The best grilled scallops are crisp on the outside and tender on the inside—perfect to plunk on top of arugula salad, buttered spaghetti, creamy risotto, you name it, or served alongside everything from potato salad to charred corn. The worst grilled scallops, meanwhile, are overcooked and rubbery and not at all what we want.
To help you reach Peak Scallop Perfection (it's out there!), we called in food writer and classically trained cook Christine Burns Rudalevige, who shares her top nine cooking tips below—plus, a ruby red grapefruit and chile glaze that the scallops totally love. (Psst: They also love an extra-cold rosé to go with.) And for even more A+ grilling recipes, tips, and tricks, check out our book Any Night Grilling by Paula Disbrowe. Now, fire up the grill and let's get started.
I recently saw a bumper sticker on a Subaru with Maine plates that read "Real friends visit in March."
Thankfully, I have several of those types of friends. But I am also grateful for the many more who visit in the summer. These fair weather comrades typically want two things: to go to the beach, and to eat as much seafood as possible.
In the two years we've lived in coastal Maine, scallops have become my après beach summer seafood of choice. They are elegant, easy, and tailor-made for the grill. Because scallops are a bit pricey, I've picked up a half dozen or so tricks to make sure they come out succulent, silky, and sweet after a short stint over the fire.
Here are nine easy tips to make them the best they can be:
1. Buy the biggest dry-packed scallops on offer. The bigger the sea scallop, the sweeter it will be. These big boys are more forgiving on the grill, meaning they won't go from raw to rubber as quickly as smaller ones do. If you can find them, go for jumbo (usually about 10 scallops per pound) or giant (usually between 15 and 20 per pound).
2. Scallops grill best naked. Marinades can hide the scallops' delicate flavor and cause flare-ups that create a scorched crust. You only need a simple finishing glaze with a sweet undertone and a finishing kick. (In addition to the ruby red grapefruit glaze, borrow some inspiration from these salmon recipes and try out: maple-cardamom, or ginger-soy, or Buffalo, or teriyaki.)
3. Keep your scallops as dry and cold as possible. Use a paper towel—or Unpaper Towels—to blot each scallop dry, then place the scallops on a baking rack sitting inside a baking sheet, and refrigerate until you're ready to cook. Get your grill grates as clean as can be, then coat well with a neutral, high-smoke point oil (such as grapeseed or canola). This juxtaposition of cold flesh and a hot, oiled grate prevents any sticking.
4. Let the scallops ride by themselves on the skewer for easy, fast cooking times (without worrying about how done the other skewered bits are). If the skewers are wooden, remember to presoak them in warm water for about 45 minutes before cooking.
5. Season them generously all over with kosher salt and freshly ground pepper just before you slap them down on the heat.
6. Cook the scallops on one side for about four minutes to get great grill marks (like those ones above!). Cook on the second side only until they are just opaque in the middle, to avoid overcooking. Cut one open if you have to.
7. Slide the thin edge of a fish spatula under all of the scallops on the skewer and then carefully flip them. Using tongs at this juncture would be a mistake.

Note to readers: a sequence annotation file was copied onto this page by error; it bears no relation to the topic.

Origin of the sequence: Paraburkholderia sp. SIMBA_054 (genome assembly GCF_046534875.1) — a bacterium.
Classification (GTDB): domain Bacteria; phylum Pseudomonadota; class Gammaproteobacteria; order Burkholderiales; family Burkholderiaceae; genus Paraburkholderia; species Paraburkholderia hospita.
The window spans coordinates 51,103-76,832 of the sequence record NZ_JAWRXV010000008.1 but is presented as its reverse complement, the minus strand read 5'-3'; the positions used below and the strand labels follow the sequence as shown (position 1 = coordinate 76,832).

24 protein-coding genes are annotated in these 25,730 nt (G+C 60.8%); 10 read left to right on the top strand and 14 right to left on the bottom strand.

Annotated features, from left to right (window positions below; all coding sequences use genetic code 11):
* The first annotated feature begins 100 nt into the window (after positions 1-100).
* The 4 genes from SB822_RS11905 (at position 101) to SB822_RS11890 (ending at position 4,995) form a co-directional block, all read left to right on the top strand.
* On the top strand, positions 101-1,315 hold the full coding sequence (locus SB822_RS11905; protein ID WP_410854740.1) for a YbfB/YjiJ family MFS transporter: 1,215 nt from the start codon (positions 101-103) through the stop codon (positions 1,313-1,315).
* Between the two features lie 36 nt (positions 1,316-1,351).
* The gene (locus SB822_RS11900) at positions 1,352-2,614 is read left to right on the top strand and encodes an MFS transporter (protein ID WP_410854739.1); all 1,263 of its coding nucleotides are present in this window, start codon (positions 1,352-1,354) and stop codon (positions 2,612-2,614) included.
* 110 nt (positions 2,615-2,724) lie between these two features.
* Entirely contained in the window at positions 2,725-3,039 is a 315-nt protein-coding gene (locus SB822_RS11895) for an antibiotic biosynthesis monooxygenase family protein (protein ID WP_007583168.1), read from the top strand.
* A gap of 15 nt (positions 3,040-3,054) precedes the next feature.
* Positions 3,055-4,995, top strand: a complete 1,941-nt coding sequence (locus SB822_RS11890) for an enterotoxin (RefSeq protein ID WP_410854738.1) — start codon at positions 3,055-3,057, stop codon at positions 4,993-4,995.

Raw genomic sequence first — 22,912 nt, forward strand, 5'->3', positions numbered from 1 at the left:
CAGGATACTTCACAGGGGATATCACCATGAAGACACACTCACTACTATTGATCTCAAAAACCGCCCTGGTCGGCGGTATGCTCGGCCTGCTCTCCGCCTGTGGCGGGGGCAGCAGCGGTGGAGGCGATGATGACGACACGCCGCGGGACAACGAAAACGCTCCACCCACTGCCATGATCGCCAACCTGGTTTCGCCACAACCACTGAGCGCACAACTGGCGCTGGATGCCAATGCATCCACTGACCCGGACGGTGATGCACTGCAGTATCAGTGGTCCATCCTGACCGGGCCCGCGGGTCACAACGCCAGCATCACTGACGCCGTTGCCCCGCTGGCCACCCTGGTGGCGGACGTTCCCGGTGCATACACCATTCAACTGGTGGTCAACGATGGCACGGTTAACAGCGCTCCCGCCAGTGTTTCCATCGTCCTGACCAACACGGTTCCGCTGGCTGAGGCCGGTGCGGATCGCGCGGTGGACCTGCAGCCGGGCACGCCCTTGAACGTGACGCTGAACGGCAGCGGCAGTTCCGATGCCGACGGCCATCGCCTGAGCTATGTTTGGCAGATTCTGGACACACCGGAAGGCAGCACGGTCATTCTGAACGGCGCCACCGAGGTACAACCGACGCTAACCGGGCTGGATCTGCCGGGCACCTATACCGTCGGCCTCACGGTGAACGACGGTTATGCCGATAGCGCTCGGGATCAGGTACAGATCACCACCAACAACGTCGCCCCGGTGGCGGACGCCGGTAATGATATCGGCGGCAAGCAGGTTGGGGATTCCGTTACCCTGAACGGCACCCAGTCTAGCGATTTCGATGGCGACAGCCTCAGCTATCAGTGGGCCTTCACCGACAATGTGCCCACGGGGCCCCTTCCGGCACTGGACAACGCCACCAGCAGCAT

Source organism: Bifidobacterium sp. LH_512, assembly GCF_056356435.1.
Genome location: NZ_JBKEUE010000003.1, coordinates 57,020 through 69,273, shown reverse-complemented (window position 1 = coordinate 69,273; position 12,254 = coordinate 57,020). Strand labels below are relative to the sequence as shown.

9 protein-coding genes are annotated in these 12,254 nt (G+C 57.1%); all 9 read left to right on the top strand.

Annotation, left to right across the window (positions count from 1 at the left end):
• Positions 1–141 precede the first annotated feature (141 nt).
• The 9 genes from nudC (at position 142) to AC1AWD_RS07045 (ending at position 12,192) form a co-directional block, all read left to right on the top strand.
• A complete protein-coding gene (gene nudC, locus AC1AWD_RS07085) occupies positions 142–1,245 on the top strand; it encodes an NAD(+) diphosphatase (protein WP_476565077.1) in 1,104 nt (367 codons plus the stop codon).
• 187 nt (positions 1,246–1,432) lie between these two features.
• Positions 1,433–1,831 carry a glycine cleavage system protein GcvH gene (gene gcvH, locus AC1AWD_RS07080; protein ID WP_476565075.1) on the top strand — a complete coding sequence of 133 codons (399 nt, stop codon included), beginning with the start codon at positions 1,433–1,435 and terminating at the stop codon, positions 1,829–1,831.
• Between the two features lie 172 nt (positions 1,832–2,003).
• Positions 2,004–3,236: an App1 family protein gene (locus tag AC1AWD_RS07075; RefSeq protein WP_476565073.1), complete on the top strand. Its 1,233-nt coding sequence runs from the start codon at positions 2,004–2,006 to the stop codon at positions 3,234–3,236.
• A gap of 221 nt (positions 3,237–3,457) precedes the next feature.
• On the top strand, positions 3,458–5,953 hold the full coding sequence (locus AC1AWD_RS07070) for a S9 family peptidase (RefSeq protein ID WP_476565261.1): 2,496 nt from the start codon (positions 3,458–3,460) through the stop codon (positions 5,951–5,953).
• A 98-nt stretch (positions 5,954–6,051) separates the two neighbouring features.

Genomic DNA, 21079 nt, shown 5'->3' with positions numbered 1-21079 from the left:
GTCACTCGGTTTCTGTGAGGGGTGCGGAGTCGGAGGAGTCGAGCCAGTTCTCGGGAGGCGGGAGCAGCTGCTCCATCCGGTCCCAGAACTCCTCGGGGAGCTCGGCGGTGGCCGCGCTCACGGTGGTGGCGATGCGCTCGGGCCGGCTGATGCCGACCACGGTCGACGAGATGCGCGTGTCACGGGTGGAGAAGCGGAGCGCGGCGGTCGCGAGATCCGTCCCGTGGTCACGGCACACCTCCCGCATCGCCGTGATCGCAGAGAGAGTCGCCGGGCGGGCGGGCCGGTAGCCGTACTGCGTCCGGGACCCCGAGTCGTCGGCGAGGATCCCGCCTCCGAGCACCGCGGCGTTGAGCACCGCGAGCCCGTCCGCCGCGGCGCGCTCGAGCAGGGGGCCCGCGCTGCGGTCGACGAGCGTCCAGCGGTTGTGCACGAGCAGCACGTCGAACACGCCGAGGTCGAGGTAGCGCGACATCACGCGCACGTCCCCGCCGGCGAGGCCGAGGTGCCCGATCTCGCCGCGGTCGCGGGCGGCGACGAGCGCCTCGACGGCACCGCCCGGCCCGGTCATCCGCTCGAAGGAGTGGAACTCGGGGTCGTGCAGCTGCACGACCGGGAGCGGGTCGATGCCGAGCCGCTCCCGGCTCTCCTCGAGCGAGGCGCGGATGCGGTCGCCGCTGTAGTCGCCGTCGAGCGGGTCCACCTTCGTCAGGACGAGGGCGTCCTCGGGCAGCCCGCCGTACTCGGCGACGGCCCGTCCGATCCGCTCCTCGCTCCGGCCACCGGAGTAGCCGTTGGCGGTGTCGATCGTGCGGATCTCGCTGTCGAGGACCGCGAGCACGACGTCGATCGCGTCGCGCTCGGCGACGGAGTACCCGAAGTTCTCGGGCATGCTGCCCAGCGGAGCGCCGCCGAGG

8. Only apply the glaze to the scallops for the very last minute that they sit on the grill. Otherwise, the glaze will burn. You can certainly reglaze them on the plate just before serving.
9. And lastly, eat them immediately, while they are still hot.
Not scallop-ed out yet? Here are some additional ideas from the editors:
On the East Coast, chowder is ubiquitous during the summer, but typically clams steal the spotlight. In this recipe by Food52 co-founder Amanda Hesser, bay scallops shine. They're meatier than clams, with a more buttery texture, making this creamy chowder taste extra-luxurious.
This pasta may seem too sophisticated for a Wednesday night meal at first, but the recipe is really as simple as it gets. Buttery caramelized leeks are the perfect complement to rich scallops, and a little lemon zest on top does wonders to cut through all the fat. Keep this recipe in your back pocket for a weeknight win.
Double the scallop, double the delicious. This Genius Recipe hails from restaurateur and television host Tom Colicchio. He employs the part of the scallop that's usually discarded (the muscle) in a flavorful scallop jus to accompany absolutely perfectly seared scallops.
If you've never had raw scallops, don't fear! Uncooked, their sweetness is accentuated, plus the buttery texture really shines. As recipe developer Josh Cohen writes, "The key to this dish is finding the highest quality scallops possible,"—great advice for any raw seafood recipe. If raw seafood isn't possible for you, this cool creamy coconut marinade would be just as delicious on cooked shrimp.
These aren't your grandma's mushy peas. Instead, this pea purée packs a punch with hits of spicy fresh ginger and lemon juice. It plays the perfect sidekick to seared sea scallops with a bright gremolata—that smartly swaps cilantro for the traditional parsley—to tie the whole dish together.
When in doubt, bread and fry your seafood, then throw it on a sandwich. Turns out scallops are no exception. They're meatier than clams, more exciting than white fish, easier to prep than softshell crabs—and onced dredged in a spicy cornmeal batter and served on a bun, totally irresistible.
Photos by James Ransom